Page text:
Edward Leigh MP, Chairman of the Committee of Public Accounts, today said:
"It is disgraceful that over one fifth of all primary school children reach the end of their primary education without a secure grasp of basic mathematical skills. This can have serious long-term consequences: for many then continue through secondary school without acquiring basic numeracy skills, impairing their chances in life and leaving them later in need of expensive remedial education.
"The DCSF’s national strategy has helped to improve primary mathematics teaching and learning. But, despite the £2.3 billion spent each year on teaching maths in primary schools, improvements in attainment have recently levelled off. It is very disappointing that, in 2007, 66,000 relatively able pupils, including 38,000 who had been among the most able at Key Stage 1, did not make the progress promised by their early attainment.
"Social class of children at primary schools is too great a factor. There is a clear link between deprivation and underachievement in primary maths. This requires urgent action by the DCSF, including encouraging those local authorities that are more successful than others in narrowing the maths attainment gap in deprived areas to spread good practices.
"The Department’s ten year programme to train 13,000 specialist maths teachers will not benefit some primary schools for another decade. That’s far too long; the Department needs to look for ways to accelerate the programme."
Mr Leigh was speaking as the Committee published its 23rd report of this Session which, on the basis of evidence from the Department for Children, Schools and Families (the Department), examined mathematics performance in maintained primary schools in England.
Understanding basic mathematics is an essential life skill and a good start at primary school paves the way for success at secondary school and beyond. Since the late 1990s, the Department has had a specific National Strategy to improve performance in primary mathematics. In 2007–08, this strategy cost some £104 million to implement. The Strategy aims to raise performance through extensive teaching and learning resources, supported by professional development programmes for teachers. In 2006–07, based on average teaching time devoted to the subject, some £2.3 billion was spent on teaching mathematics in primary schools, out of a total expenditure of £10 billion on primary teaching and teaching support staff.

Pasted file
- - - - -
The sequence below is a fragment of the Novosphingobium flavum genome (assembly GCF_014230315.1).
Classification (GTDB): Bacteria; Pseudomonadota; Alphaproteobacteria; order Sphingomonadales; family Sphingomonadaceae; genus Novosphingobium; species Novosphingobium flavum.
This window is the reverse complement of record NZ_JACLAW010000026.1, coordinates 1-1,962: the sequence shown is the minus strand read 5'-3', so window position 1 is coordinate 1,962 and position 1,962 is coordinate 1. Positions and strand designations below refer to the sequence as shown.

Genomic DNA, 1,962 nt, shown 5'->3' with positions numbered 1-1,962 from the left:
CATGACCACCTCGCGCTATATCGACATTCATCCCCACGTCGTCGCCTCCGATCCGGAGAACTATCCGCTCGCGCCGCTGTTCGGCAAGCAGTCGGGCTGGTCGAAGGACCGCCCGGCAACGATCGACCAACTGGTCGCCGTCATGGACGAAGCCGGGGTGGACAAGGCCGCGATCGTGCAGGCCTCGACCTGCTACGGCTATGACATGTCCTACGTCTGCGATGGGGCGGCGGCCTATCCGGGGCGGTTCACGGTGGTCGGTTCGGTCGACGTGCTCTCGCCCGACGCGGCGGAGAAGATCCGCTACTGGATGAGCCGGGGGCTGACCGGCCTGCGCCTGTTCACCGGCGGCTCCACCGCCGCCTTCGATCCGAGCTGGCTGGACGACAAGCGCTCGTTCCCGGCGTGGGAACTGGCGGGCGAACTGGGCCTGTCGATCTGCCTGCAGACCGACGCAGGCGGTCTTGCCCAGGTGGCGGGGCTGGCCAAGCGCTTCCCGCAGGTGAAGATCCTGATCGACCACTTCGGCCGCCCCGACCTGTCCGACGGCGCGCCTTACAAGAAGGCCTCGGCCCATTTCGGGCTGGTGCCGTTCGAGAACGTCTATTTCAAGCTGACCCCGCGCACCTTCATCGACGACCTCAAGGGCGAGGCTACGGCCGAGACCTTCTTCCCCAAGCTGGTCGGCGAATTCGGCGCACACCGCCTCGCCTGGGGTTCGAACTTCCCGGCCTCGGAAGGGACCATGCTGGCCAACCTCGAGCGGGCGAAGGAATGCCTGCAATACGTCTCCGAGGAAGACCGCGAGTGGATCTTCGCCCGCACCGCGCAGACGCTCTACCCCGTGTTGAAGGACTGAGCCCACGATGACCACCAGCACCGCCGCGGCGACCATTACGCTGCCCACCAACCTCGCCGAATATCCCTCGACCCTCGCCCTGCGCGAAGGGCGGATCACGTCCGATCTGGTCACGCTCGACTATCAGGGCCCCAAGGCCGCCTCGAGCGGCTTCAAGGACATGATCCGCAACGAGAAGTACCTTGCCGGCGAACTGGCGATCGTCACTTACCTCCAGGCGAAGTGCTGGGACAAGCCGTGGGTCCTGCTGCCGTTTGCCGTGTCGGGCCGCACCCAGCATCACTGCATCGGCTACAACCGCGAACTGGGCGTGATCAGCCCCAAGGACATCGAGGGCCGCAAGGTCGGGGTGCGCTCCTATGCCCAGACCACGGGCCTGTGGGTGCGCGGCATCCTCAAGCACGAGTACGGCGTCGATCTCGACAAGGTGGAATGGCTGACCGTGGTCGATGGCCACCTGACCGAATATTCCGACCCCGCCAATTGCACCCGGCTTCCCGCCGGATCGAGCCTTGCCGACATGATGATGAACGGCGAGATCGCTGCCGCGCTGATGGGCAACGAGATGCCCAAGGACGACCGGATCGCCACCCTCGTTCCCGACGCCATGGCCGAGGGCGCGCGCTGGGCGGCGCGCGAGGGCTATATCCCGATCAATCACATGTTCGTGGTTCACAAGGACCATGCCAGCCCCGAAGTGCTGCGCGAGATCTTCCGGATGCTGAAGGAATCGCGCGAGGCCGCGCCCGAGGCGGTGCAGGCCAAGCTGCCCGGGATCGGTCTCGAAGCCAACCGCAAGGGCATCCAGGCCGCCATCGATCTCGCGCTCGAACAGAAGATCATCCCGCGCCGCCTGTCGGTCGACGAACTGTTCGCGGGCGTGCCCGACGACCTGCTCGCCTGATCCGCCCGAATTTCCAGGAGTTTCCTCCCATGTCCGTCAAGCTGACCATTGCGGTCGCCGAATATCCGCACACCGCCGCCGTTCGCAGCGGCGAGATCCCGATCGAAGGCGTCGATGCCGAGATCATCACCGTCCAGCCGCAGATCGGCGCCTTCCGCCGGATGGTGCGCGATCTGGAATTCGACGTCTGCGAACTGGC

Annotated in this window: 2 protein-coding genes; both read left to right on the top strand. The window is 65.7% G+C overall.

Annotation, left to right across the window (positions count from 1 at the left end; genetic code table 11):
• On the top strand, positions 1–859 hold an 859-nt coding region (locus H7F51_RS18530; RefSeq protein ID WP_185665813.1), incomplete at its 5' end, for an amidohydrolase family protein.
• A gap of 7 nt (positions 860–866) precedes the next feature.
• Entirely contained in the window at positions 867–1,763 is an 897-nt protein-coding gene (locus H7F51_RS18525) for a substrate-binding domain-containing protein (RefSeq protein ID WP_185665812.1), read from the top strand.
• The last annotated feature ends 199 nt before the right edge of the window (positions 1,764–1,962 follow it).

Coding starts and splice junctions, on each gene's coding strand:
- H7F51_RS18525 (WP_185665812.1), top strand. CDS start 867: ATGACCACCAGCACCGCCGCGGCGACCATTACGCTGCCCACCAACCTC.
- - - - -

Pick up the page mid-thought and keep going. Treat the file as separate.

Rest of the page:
Despite this expenditure, improvements in the mathematics results of primary school pupils have levelled off since 2000. In 2008, 79 per cent of pupils met the Government’s expected standard at Key Stage 2 (age 11) in national tests; the highest recorded results, but well short of the Department’s ambitions of 85 per cent by 2006. This means that 21 per cent of pupils-over one in five-are starting secondary school without a secure foundation in mathematics. In common with other subjects, there are persistent gaps in the mathematics performance of primary school pupils from different backgrounds and with different characteristics. In contrast to other subjects, boys are making more progress than girls. The biggest attainment gap-18 percentage points-is related to deprivation.
In 2008, 1,648 schools were deemed to be underperforming in mathematics compared with 3,570 in 2003, a reduction of 54 per cent. However, there is still a big gap in performance at school level that is partly linked to deprivation. Performance varies across England and between local authorities, with the percentage of pupils achieving the expected standard at Key Stage 2 ranging from 70 per cent to 87 per cent.
The Primary National Strategy has contributed to improvements in primary mathematics teaching and learning but weaknesses persist in vital areas such as the use and application of mathematics to real-life situations and the assessment of pupils’ progress.
Teaching quality is important, with pupils rating a good and enthusiastic teacher as the greatest influence in their enjoyment of mathematics. The lack of depth in subject knowledge of many primary school teachers, and the lack of take-up of continuing professional development in mathematics, are major concerns which the Department has only recently begun to address through a ten year programme to train 13,000 specialist teachers.